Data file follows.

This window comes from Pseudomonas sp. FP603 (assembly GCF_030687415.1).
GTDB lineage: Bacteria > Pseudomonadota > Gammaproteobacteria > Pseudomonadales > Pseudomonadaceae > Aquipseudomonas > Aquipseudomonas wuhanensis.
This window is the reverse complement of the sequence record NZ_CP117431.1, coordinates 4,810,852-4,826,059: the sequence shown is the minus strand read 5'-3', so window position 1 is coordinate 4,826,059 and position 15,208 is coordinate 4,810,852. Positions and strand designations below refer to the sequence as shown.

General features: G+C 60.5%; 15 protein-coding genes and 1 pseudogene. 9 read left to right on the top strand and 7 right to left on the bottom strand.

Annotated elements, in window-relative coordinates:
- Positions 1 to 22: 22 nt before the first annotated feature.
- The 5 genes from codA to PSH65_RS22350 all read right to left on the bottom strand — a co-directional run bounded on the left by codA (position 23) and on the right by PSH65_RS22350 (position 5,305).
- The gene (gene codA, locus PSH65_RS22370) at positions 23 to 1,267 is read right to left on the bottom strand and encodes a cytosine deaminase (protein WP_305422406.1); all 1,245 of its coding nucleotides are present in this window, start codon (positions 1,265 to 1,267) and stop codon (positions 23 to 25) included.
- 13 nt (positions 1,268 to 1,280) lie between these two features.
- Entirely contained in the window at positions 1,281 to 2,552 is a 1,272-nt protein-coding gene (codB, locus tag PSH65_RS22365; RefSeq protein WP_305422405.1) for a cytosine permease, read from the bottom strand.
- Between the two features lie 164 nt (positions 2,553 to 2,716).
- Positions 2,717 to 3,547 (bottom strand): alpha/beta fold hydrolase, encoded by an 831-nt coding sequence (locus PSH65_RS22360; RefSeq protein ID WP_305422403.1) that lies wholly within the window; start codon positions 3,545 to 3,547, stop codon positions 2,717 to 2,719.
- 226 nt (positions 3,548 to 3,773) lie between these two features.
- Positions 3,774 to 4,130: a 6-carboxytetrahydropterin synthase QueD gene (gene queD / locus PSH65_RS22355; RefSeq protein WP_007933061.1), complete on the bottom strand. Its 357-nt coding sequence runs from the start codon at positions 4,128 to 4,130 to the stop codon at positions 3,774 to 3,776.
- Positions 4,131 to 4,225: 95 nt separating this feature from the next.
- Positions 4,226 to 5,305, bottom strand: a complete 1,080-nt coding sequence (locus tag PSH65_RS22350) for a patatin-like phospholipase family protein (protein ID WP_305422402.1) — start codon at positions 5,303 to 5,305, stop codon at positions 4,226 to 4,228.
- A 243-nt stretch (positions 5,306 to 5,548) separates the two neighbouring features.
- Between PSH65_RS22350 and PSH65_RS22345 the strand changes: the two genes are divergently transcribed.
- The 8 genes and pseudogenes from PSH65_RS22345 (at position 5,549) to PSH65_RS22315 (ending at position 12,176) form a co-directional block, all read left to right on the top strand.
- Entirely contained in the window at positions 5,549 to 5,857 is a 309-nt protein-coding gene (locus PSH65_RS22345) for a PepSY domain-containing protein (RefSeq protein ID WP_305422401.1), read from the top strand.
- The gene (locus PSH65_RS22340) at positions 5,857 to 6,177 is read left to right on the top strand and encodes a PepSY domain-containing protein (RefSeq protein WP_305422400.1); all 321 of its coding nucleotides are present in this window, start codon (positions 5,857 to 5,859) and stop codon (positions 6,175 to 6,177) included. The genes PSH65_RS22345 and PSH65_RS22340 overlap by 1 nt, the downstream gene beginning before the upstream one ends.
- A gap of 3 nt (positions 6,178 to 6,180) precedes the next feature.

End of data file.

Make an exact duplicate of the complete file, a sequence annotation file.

This window comes from Pseudomonas sp. FP603 (assembly GCF_030687415.1).
GTDB lineage: Bacteria > Pseudomonadota > Gammaproteobacteria > Pseudomonadales > Pseudomonadaceae > Aquipseudomonas > Aquipseudomonas wuhanensis.
This window is the reverse complement of the sequence record NZ_CP117431.1, coordinates 4,810,852-4,826,059: the sequence shown is the minus strand read 5'-3', so window position 1 is coordinate 4,826,059 and position 15,208 is coordinate 4,810,852. Positions and strand designations below refer to the sequence as shown.

General features: G+C 60.5%; 15 protein-coding genes and 1 pseudogene. 9 read left to right on the top strand and 7 right to left on the bottom strand.

Annotated elements, in window-relative coordinates:
- Positions 1 to 22: 22 nt before the first annotated feature.
- The 5 genes from codA to PSH65_RS22350 all read right to left on the bottom strand — a co-directional run bounded on the left by codA (position 23) and on the right by PSH65_RS22350 (position 5,305).
- The gene (gene codA, locus PSH65_RS22370) at positions 23 to 1,267 is read right to left on the bottom strand and encodes a cytosine deaminase (protein WP_305422406.1); all 1,245 of its coding nucleotides are present in this window, start codon (positions 1,265 to 1,267) and stop codon (positions 23 to 25) included.
- 13 nt (positions 1,268 to 1,280) lie between these two features.
- Entirely contained in the window at positions 1,281 to 2,552 is a 1,272-nt protein-coding gene (codB, locus tag PSH65_RS22365; RefSeq protein WP_305422405.1) for a cytosine permease, read from the bottom strand.
- Between the two features lie 164 nt (positions 2,553 to 2,716).
- Positions 2,717 to 3,547 (bottom strand): alpha/beta fold hydrolase, encoded by an 831-nt coding sequence (locus PSH65_RS22360; RefSeq protein ID WP_305422403.1) that lies wholly within the window; start codon positions 3,545 to 3,547, stop codon positions 2,717 to 2,719.
- 226 nt (positions 3,548 to 3,773) lie between these two features.
- Positions 3,774 to 4,130: a 6-carboxytetrahydropterin synthase QueD gene (gene queD / locus PSH65_RS22355; RefSeq protein WP_007933061.1), complete on the bottom strand. Its 357-nt coding sequence runs from the start codon at positions 4,128 to 4,130 to the stop codon at positions 3,774 to 3,776.
- Positions 4,131 to 4,225: 95 nt separating this feature from the next.
- Positions 4,226 to 5,305, bottom strand: a complete 1,080-nt coding sequence (locus tag PSH65_RS22350) for a patatin-like phospholipase family protein (protein ID WP_305422402.1) — start codon at positions 5,303 to 5,305, stop codon at positions 4,226 to 4,228.
- A 243-nt stretch (positions 5,306 to 5,548) separates the two neighbouring features.
- Between PSH65_RS22350 and PSH65_RS22345 the strand changes: the two genes are divergently transcribed.
- The 8 genes and pseudogenes from PSH65_RS22345 (at position 5,549) to PSH65_RS22315 (ending at position 12,176) form a co-directional block, all read left to right on the top strand.
- Entirely contained in the window at positions 5,549 to 5,857 is a 309-nt protein-coding gene (locus PSH65_RS22345) for a PepSY domain-containing protein (RefSeq protein ID WP_305422401.1), read from the top strand.
- The gene (locus PSH65_RS22340) at positions 5,857 to 6,177 is read left to right on the top strand and encodes a PepSY domain-containing protein (RefSeq protein WP_305422400.1); all 321 of its coding nucleotides are present in this window, start codon (positions 5,857 to 5,859) and stop codon (positions 6,175 to 6,177) included. The genes PSH65_RS22345 and PSH65_RS22340 overlap by 1 nt, the downstream gene beginning before the upstream one ends.
- A gap of 3 nt (positions 6,178 to 6,180) precedes the next feature.